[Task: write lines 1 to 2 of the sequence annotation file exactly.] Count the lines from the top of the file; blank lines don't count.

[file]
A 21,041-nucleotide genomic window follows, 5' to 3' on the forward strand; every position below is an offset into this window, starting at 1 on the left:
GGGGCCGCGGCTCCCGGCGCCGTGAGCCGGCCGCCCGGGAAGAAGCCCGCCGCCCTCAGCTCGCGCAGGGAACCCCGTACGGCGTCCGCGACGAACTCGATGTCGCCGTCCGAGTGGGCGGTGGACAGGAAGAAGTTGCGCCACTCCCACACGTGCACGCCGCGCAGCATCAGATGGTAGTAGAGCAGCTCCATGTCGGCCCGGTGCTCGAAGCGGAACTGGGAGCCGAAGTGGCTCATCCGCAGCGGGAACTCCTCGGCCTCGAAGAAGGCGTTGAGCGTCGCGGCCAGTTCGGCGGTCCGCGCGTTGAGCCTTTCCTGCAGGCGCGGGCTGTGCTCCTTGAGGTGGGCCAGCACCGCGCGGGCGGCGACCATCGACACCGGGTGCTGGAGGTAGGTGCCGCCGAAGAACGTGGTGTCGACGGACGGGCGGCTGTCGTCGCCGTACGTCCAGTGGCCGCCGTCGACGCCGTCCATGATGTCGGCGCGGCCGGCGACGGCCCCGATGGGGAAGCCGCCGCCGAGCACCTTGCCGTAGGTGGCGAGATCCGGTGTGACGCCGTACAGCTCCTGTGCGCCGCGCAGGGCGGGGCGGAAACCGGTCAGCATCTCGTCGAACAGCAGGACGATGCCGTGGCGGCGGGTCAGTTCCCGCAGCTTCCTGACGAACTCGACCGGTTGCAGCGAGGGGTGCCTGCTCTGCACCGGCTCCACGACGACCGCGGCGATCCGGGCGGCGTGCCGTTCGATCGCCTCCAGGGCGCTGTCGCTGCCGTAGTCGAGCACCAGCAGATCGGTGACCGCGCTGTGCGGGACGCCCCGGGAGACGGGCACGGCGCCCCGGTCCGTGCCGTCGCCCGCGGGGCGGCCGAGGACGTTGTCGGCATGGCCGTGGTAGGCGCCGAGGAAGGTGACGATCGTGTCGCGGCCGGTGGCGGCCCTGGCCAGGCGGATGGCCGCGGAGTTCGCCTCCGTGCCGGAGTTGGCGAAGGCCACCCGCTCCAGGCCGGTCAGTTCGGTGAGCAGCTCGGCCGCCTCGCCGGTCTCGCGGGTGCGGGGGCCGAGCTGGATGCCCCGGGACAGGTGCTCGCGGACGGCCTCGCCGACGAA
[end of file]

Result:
A 21,041-nucleotide genomic window follows, 5' to 3' on the forward strand; every position below is an offset into this window, starting at 1 on the left:
GGGGCCGCGGCTCCCGGCGCCGTGAGCCGGCCGCCCGGGAAGAAGCCCGCCGCCCTCAGCTCGCGCAGGGAACCCCGTACGGCGTCCGCGACGAACTCGATGTCGCCGTCCGAGTGGGCGGTGGACAGGAAGAAGTTGCGCCACTCCCACACGTGCACGCCGCGCAGCATCAGATGGTAGTAGAGCAGCTCCATGTCGGCCCGGTGCTCGAAGCGGAACTGGGAGCCGAAGTGGCTCATCCGCAGCGGGAACTCCTCGGCCTCGAAGAAGGCGTTGAGCGTCGCGGCCAGTTCGGCGGTCCGCGCGTTGAGCCTTTCCTGCAGGCGCGGGCTGTGCTCCTTGAGGTGGGCCAGCACCGCGCGGGCGGCGACCATCGACACCGGGTGCTGGAGGTAGGTGCCGCCGAAGAACGTGGTGTCGACGGACGGGCGGCTGTCGTCGCCGTACGTCCAGTGGCCGCCGTCGACGCCGTCCATGATGTCGGCGCGGCCGGCGACGGCCCCGATGGGGAAGCCGCCGCCGAGCACCTTGCCGTAGGTGGCGAGATCCGGTGTGACGCCGTACAGCTCCTGTGCGCCGCGCAGGGCGGGGCGGAAACCGGTCAGCATCTCGTCGAACAGCAGGACGATGCCGTGGCGGCGGGTCAGTTCCCGCAGCTTCCTGACGAACTCGACCGGTTGCAGCGAGGGGTGCCTGCTCTGCACCGGCTCCACGACGACCGCGGCGATCCGGGCGGCGTGCCGTTCGATCGCCTCCAGGGCGCTGTCGCTGCCGTAGTCGAGCACCAGCAGATCGGTGACCGCGCTGTGCGGGACGCCCCGGGAGACGGGCACGGCGCCCCGGTCCGTGCCGTCGCCCGCGGGGCGGCCGAGGACGTTGTCGGCATGGCCGTGGTAGGCGCCGAGGAAGGTGACGATCGTGTCGCGGCCGGTGGCGGCCCTGGCCAGGCGGATGGCCGCGGAGTTCGCCTCCGTGCCGGAGTTGGCGAAGGCCACCCGCTCCAGGCCGGTCAGTTCGGTGAGCAGCTCGGCCGCCTCGCCGGTCTCGCGGGTGCGGGGGCCGAGCTGGATGCCCCGGGACAGGTGCTCGCGGACGGCCTCGCCGACGAA